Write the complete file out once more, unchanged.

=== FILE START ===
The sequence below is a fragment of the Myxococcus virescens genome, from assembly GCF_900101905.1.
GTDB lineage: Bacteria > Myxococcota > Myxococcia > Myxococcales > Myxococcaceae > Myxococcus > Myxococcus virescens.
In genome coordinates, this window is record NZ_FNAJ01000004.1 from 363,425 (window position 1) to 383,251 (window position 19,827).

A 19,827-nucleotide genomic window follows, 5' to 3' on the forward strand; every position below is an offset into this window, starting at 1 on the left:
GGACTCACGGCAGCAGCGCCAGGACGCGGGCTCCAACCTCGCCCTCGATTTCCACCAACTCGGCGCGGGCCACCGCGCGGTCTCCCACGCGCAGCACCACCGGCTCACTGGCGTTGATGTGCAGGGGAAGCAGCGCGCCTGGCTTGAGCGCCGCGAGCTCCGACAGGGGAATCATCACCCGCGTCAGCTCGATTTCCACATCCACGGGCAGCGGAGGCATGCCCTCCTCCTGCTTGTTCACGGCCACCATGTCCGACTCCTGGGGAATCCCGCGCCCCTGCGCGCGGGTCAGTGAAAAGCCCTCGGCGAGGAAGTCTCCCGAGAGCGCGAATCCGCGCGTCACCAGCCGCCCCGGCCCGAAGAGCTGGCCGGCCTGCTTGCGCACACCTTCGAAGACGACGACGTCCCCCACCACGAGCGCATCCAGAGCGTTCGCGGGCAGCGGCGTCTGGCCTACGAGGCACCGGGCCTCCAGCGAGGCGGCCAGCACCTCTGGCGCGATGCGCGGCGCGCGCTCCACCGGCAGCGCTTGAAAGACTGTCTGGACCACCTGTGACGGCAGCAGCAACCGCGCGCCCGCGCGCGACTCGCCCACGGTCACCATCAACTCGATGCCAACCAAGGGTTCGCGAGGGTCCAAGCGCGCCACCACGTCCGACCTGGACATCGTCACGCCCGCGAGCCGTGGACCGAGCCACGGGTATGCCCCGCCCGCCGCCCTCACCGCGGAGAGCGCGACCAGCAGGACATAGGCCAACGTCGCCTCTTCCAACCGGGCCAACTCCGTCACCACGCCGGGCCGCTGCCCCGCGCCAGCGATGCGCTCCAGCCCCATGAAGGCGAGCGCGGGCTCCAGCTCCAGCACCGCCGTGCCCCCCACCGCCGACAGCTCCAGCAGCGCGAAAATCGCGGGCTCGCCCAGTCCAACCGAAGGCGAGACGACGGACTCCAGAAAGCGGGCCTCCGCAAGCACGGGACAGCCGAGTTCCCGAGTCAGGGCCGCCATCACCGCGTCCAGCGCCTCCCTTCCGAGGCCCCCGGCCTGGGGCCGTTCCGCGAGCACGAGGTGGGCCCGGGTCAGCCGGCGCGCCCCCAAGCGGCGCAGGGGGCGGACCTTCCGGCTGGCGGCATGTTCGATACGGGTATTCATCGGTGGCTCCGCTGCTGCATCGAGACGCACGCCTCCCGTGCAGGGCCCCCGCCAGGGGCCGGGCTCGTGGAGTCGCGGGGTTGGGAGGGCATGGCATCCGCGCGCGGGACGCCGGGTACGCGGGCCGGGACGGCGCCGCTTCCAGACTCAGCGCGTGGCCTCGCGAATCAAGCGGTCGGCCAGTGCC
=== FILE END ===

The sequence below is a fragment of the Myxococcus virescens genome, from assembly GCF_900101905.1.
GTDB lineage: Bacteria > Myxococcota > Myxococcia > Myxococcales > Myxococcaceae > Myxococcus > Myxococcus virescens.
In genome coordinates, this window is record NZ_FNAJ01000004.1 from 363,425 (window position 1) to 383,251 (window position 19,827).

A 19,827-nucleotide genomic window follows, 5' to 3' on the forward strand; every position below is an offset into this window, starting at 1 on the left:
GGACTCACGGCAGCAGCGCCAGGACGCGGGCTCCAACCTCGCCCTCGATTTCCACCAACTCGGCGCGGGCCACCGCGCGGTCTCCCACGCGCAGCACCACCGGCTCACTGGCGTTGATGTGCAGGGGAAGCAGCGCGCCTGGCTTGAGCGCCGCGAGCTCCGACAGGGGAATCATCACCCGCGTCAGCTCGATTTCCACATCCACGGGCAGCGGAGGCATGCCCTCCTCCTGCTTGTTCACGGCCACCATGTCCGACTCCTGGGGAATCCCGCGCCCCTGCGCGCGGGTCAGTGAAAAGCCCTCGGCGAGGAAGTCTCCCGAGAGCGCGAATCCGCGCGTCACCAGCCGCCCCGGCCCGAAGAGCTGGCCGGCCTGCTTGCGCACACCTTCGAAGACGACGACGTCCCCCACCACGAGCGCATCCAGAGCGTTCGCGGGCAGCGGCGTCTGGCCTACGAGGCACCGGGCCTCCAGCGAGGCGGCCAGCACCTCTGGCGCGATGCGCGGCGCGCGCTCCACCGGCAGCGCTTGAAAGACTGTCTGGACCACCTGTGACGGCAGCAGCAACCGCGCGCCCGCGCGCGACTCGCCCACGGTCACCATCAACTCGATGCCAACCAAGGGTTCGCGAGGGTCCAAGCGCGCCACCACGTCCGACCTGGACATCGTCACGCCCGCGAGCCGTGGACCGAGCCACGGGTATGCCCCGCCCGCCGCCCTCACCGCGGAGAGCGCGACCAGCAGGACATAGGCCAACGTCGCCTCTTCCAACCGGGCCAACTCCGTCACCACGCCGGGCCGCTGCCCCGCGCCAGCGATGCGCTCCAGCCCCATGAAGGCGAGCGCGGGCTCCAGCTCCAGCACCGCCGTGCCCCCCACCGCCGACAGCTCCAGCAGCGCGAAAATCGCGGGCTCGCCCAGTCCAACCGAAGGCGAGACGACGGACTCCAGAAAGCGGGCCTCCGCAAGCACGGGACAGCCGAGTTCCCGAGTCAGGGCCGCCATCACCGCGTCCAGCGCCTCCCTTCCGAGGCCCCCGGCCTGGGGCCGTTCCGCGAGCACGAGGTGGGCCCGGGTCAGCCGGCGCGCCCCCAAGCGGCGCAGGGGGCGGACCTTCCGGCTGGCGGCATGTTCGATACGGGTATTCATCGGTGGCTCCGCTGCTGCATCGAGACGCACGCCTCCCGTGCAGGGCCCCCGCCAGGGGCCGGGCTCGTGGAGTCGCGGGGTTGGGAGGGCATGGCATCCGCGCGCGGGACGCCGGGTACGCGGGCCGGGACGGCGCCGCTTCCAGACTCAGCGCGTGGCCTCGCGAATCAAGCGGTCGGCCAGTGCC